The Budget 2013, experts feel, has failed to shore up the business sentiment of the real estate industry. While it aims at increased reporting of real estate transactions, promotion of home ownership for the first buyer, creation of a housing fund; it has put a tax burden for relatively affluent class in acquiring a house. On other long standing demands of the real estate industry the Budget has only dealt silence including passing of the long-pending real estate regulatory bill.
Anuj Puri, chairman and country head of Jones Lang LaSalle feels the decision to introduce one per cent TDS for real estate worth more than Rs 50 lakh transactions is aimed at ensuring that taxes are collected and some transparency is brought into the sector.
“While this is a laudable initiative, it may not ensure complete transparency as some unscrupulous sellers may still insist on undervaluing their properties in legal documents in order to avoid or reduce the quantum of tax they are liable to pay.”
Besides, Puri said, this may also lead to an increase in the cost for property buyers, as sellers may insist on passing on the burden of the tax to them.
In order to promote home ownership, the finance minister allowed an additional deduction of interest up to Rs 1,00,000 from the taxable income if a person buys his first home, by taking a loan of up to Rs 25 lakh from a bank.
Though the cap of Rs 25 lakh on loan will not make it very attractive in metros, it will meet the requirement of most homebuyers in small cities.
Nitesh Kumar, COO of realty company TDI Infrastructure, said that the additional deduction of Rs 1 lakh on interest on a home loan of up to Rs 25 lakh for first-time homebuyers is going to make home-buying a little easier for young people who are buying their first house in Tier II cities where prices are lower.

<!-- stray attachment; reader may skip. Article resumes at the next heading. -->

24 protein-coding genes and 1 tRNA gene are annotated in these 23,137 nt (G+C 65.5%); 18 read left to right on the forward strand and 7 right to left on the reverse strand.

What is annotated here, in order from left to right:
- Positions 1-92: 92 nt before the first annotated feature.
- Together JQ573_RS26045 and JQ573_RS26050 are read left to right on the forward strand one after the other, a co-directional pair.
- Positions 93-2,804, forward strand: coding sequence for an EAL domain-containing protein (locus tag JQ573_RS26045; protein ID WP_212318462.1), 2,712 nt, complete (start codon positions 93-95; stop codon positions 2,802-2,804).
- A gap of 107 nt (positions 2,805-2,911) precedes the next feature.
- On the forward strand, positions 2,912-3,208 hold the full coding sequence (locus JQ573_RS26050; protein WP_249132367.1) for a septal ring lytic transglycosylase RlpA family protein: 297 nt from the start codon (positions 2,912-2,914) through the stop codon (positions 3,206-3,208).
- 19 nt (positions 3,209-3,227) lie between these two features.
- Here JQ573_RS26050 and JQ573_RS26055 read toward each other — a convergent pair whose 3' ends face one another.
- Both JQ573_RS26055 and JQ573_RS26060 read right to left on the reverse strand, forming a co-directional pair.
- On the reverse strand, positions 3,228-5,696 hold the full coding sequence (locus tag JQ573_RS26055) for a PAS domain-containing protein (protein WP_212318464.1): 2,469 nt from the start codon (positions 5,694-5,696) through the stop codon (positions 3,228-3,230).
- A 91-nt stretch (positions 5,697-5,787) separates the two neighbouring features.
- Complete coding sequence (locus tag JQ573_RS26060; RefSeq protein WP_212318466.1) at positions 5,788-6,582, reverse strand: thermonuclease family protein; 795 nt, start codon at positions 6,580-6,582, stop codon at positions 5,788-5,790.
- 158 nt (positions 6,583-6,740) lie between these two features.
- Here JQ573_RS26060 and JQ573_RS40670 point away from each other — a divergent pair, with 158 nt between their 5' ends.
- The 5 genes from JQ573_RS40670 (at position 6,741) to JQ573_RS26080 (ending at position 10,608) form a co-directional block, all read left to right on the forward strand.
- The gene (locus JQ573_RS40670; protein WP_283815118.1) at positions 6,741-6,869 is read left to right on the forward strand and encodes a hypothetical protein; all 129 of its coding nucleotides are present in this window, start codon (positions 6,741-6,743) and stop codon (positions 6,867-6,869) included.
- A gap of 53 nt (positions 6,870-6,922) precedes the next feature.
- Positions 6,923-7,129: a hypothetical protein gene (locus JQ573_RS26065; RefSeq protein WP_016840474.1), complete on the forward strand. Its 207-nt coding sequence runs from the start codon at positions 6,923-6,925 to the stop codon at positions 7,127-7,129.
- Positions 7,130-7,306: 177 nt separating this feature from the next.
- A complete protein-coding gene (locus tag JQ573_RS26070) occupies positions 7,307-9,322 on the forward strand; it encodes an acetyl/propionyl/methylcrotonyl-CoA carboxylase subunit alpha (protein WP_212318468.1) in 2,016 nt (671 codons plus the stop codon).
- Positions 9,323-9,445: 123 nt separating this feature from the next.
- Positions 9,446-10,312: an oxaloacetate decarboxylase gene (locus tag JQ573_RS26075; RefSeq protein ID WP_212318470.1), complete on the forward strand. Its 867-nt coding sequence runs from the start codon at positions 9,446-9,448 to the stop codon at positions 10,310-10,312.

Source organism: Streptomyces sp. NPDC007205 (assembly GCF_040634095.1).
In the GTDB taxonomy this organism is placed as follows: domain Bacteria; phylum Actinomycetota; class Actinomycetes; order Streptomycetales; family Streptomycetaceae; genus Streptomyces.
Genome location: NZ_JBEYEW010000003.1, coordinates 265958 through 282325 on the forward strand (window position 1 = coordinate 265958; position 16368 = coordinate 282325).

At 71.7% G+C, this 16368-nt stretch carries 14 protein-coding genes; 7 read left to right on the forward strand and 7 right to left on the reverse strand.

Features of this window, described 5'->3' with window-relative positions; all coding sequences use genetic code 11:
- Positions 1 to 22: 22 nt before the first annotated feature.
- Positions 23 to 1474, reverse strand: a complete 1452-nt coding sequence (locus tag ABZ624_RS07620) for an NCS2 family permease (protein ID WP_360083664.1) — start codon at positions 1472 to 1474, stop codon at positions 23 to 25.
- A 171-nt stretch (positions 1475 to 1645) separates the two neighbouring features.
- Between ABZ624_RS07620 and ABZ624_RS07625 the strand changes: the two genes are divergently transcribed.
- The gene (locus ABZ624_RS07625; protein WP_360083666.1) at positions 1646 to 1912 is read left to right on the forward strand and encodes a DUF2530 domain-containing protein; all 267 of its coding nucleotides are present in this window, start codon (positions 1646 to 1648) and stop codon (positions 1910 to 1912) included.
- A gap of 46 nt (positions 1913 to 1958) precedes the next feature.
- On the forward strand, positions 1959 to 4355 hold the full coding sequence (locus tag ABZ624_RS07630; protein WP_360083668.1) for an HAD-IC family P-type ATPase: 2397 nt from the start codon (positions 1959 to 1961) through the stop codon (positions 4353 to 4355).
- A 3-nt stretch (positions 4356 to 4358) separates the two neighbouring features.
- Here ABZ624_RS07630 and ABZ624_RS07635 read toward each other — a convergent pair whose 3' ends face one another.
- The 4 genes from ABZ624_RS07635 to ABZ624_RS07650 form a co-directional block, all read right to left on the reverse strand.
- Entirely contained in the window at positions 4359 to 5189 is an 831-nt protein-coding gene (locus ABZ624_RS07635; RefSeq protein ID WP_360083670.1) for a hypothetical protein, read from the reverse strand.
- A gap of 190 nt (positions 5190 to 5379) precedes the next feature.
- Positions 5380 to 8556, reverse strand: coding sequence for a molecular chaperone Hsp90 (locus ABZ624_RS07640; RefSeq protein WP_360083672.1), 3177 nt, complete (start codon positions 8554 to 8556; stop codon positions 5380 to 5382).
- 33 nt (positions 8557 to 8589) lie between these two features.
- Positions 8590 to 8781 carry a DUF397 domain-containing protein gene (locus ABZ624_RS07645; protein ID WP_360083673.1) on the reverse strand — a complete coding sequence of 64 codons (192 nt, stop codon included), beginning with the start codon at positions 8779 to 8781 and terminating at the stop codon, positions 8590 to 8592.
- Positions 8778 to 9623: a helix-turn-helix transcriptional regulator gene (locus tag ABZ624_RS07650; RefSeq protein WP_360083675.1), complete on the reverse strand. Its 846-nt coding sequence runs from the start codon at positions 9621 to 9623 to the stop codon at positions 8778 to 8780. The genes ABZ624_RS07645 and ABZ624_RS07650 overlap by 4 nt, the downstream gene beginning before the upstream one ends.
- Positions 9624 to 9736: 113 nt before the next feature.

At present, deduction against home loan repayment is allowed up to Rs 1.50 lakh from a person's taxable income. This additional deduction of Rs 1 lakh will peg the total deduction against interest payment on home loan at Rs 2.50 lakh. This will reduce the interest burden substantially.
However, for the affluent class, the finance minister increased the tax burden in acquiring a house. Experts and developers feel that these measures will increase the cost of houses in the NCR and other metro cities like Mumbai, Bangalore, Pune and Chennai.
The decision in the Budget to lower abatement from 75% to 70% for high end houses and flats will make premium houses costly. Houses and flats with a carpet area of 2,000 sq ft or more or of a value of Rs 1 crore or more are high-end constructions, where the component of service is greater.
The Budget has however doled out a subsidy to infuse liquidity in the sector proposing to set up a housing fund with an initial corpus of Rs 2000 crore under the aegis of National Housing Bank. The modalities and road map for the creation, management and disbursement of the fund are still to be drawn up.